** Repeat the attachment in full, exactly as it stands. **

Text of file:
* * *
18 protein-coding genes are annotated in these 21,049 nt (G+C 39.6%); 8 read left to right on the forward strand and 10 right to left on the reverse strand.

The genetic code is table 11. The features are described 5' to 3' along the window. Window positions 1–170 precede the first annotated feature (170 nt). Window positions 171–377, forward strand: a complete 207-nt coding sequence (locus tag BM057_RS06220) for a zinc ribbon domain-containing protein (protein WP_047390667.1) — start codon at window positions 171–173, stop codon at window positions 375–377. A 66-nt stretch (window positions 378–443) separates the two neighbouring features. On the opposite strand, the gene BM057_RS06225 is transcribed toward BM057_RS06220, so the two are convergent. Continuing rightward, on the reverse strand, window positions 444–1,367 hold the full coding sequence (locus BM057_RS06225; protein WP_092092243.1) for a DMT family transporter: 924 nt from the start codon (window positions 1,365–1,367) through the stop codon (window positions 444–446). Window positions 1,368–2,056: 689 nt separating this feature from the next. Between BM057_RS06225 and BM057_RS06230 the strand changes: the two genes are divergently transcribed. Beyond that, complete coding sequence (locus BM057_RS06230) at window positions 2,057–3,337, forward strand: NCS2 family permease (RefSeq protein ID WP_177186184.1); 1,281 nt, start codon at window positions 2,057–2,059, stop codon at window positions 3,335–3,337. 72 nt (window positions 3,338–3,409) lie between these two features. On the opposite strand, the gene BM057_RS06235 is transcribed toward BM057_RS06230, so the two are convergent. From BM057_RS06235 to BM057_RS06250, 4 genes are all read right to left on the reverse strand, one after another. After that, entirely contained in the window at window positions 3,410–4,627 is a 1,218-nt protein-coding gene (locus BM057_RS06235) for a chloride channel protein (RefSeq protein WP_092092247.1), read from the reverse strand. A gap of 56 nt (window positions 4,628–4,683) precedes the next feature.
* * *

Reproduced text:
18 protein-coding genes are annotated in these 21,049 nt (G+C 39.6%); 8 read left to right on the forward strand and 10 right to left on the reverse strand.

The genetic code is table 11. The features are described 5' to 3' along the window. Window positions 1–170 precede the first annotated feature (170 nt). Window positions 171–377, forward strand: a complete 207-nt coding sequence (locus tag BM057_RS06220) for a zinc ribbon domain-containing protein (protein WP_047390667.1) — start codon at window positions 171–173, stop codon at window positions 375–377. A 66-nt stretch (window positions 378–443) separates the two neighbouring features. On the opposite strand, the gene BM057_RS06225 is transcribed toward BM057_RS06220, so the two are convergent. Continuing rightward, on the reverse strand, window positions 444–1,367 hold the full coding sequence (locus BM057_RS06225; protein WP_092092243.1) for a DMT family transporter: 924 nt from the start codon (window positions 1,365–1,367) through the stop codon (window positions 444–446). Window positions 1,368–2,056: 689 nt separating this feature from the next. Between BM057_RS06225 and BM057_RS06230 the strand changes: the two genes are divergently transcribed. Beyond that, complete coding sequence (locus BM057_RS06230) at window positions 2,057–3,337, forward strand: NCS2 family permease (RefSeq protein ID WP_177186184.1); 1,281 nt, start codon at window positions 2,057–2,059, stop codon at window positions 3,335–3,337. 72 nt (window positions 3,338–3,409) lie between these two features. On the opposite strand, the gene BM057_RS06235 is transcribed toward BM057_RS06230, so the two are convergent. From BM057_RS06235 to BM057_RS06250, 4 genes are all read right to left on the reverse strand, one after another. After that, entirely contained in the window at window positions 3,410–4,627 is a 1,218-nt protein-coding gene (locus BM057_RS06235) for a chloride channel protein (RefSeq protein WP_092092247.1), read from the reverse strand. A gap of 56 nt (window positions 4,628–4,683) precedes the next feature.